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Letter to Representatives Bob Ney Spencer Bachus Maxine Waters and Bernard Sanders regarding predatory lending

Letters to Congress

Letter to Representatives Bob Ney, Spencer Bachus, Maxine Waters, and Bernard Sanders regarding predatory lending

November 4, 2003

The Honorable Spencer Bachus, Bob Ney, Maxine Waters, and Bernard Sanders
U.S. House of Representatives
Washington DC, 20515

Dear Representatives:

On behalf of the Credit Union National Association (CUNA) and the nation's nearly 10,000 credit unions and 83 million credit union members, I would like to commend your subcommittee for holding a joint hearing on Abusive Mortgage Lending and Access to Credit this Wednesday, November 5th. For inclusion in the record, I have attached CUNA's recently adopted policy on predatory lending, the Anti- Predatory Lending Law Guidelines, as well as our voluntary guidelines on lending practices.

CUNA and its member credit unions are committed to helping our members create a better economic future for themselves and their families. CUNA has long advocated for the elimination of lending practices that are intentionally structured in a manner that is deceptive and disadvantageous to borrowers, and have looked for new ways to reach out to the underserved communities to bring them into the financial mainstream and away from unscrupulous lenders.

In February 2003, CUNA's State Issues Subcommittee of the Governmental Affairs Committee issued a set of guidelines to be used as a tool to determine whether or not federal legislation pertaining to predatory lending practices can be supported by CUNA and its member credit unions. These guidelines consist of sixteen must-have provisions that should be incorporated into legislation to be considered an effective anti-predatory lending bill.

A few of the must-have provisions CUNA supports include:

  • State and Local Preemption-The preemption would be supported only if the other fifteen provisions are part of the proposed legislation. The preemption is very important because it would be impossible for a mortgage lender to operate under a myriad of different state and local rules without passing on the excessive costs of such complex compliance to consumers.
  • Limits on the Financing of Points and Fees-- Some abusive lenders have mislead borrowers as to the true cost of their loan by financing the fees.
  • Prohibition on "Flipping" Loans to the Detriment of the Borrower -- Specific language to describe how it will be determined whether a refinance will have a "reasonable net benefit" for the borrower, and not for the purpose of enriching the lender.
  • Prohibition on Balloon Notes-- They are widely abused in the high-cost mortgage industry where abusive lenders use them to set up "flips" and other types of abusive practices.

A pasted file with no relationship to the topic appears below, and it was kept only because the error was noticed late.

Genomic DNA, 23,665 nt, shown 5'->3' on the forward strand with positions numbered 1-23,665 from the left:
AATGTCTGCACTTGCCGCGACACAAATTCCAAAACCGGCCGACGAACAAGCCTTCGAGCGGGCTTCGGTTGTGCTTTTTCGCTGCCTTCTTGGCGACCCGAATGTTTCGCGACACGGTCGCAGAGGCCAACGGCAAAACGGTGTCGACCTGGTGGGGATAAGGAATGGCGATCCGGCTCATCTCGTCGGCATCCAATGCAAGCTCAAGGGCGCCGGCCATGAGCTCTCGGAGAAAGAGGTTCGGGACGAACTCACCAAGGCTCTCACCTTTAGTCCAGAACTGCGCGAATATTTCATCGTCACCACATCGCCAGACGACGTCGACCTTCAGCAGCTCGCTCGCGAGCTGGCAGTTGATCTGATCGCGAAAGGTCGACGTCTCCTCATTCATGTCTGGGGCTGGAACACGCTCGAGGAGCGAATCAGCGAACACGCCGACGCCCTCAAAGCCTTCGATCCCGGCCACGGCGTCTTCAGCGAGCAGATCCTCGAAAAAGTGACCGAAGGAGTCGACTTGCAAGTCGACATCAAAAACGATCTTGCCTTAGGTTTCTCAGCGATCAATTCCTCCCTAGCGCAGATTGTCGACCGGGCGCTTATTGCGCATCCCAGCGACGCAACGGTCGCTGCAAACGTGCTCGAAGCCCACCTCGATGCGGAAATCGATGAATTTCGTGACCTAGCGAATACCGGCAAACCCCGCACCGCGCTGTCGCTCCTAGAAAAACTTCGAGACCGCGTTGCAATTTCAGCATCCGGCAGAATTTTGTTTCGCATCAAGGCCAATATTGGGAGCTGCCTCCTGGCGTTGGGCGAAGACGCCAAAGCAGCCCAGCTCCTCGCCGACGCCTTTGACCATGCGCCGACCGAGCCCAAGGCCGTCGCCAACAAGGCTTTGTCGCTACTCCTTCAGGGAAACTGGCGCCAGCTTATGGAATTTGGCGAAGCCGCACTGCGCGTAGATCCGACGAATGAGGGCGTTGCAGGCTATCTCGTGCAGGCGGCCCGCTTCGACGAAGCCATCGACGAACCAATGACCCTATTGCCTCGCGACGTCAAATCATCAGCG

• Requirement to Consider Borrower's Ability to Repay Loan-- It has been charged that some lenders make loans based not on the ability of the borrower to repay, but rather on the equity the borrower has in their home.
  • Requirements to Encourage Credit Counseling-- Promotion of financial literacy is one of the foremost solutions for protecting consumers from poor credit choices.
  • Credit Reporting Requirements-- Accurate reporting to credit reporting agencies is very important in the battle to curb predatory lending practices.

The Anti-Predatory Lending Law Guidelines also detail provisions that must not be included in any CUNA-endorsed predatory lending legislation, as well several provisions that are either recommended or deemed as acceptable by credit unions.

CUNA and its member credit unions are eager to see the elimination of abusive predatory lending practices, and have taken voluntary efforts to educate our members and provide them with fair and sound alternative products. Enclosed is a copy of the CUNA Member Credit Union Mortgage Lending Standards And Ethical Guidelines, a set of voluntary guidelines to be adopted by credit unions across the country. These guidelines were designed to help emphasize credit unions' concern for consumers and further distinguish credit unions as institutions that care more about people than money.

It is our hope that we will have allies in our efforts to assure that all consumers have access to credit products that do not unfairly take advantage of their circumstances. CUNA and its member credit unions appreciate any consideration that your subcommittee and the Financial Services Committee may give to the Anti-Predatory Lending Law Guidelines and the CUNA Member Credit Union Mortgage Lending Standards And Ethical Guidelines when developing anti-predatory lending legislation.

Sincerely,
Daniel A. Mica
President & CEO

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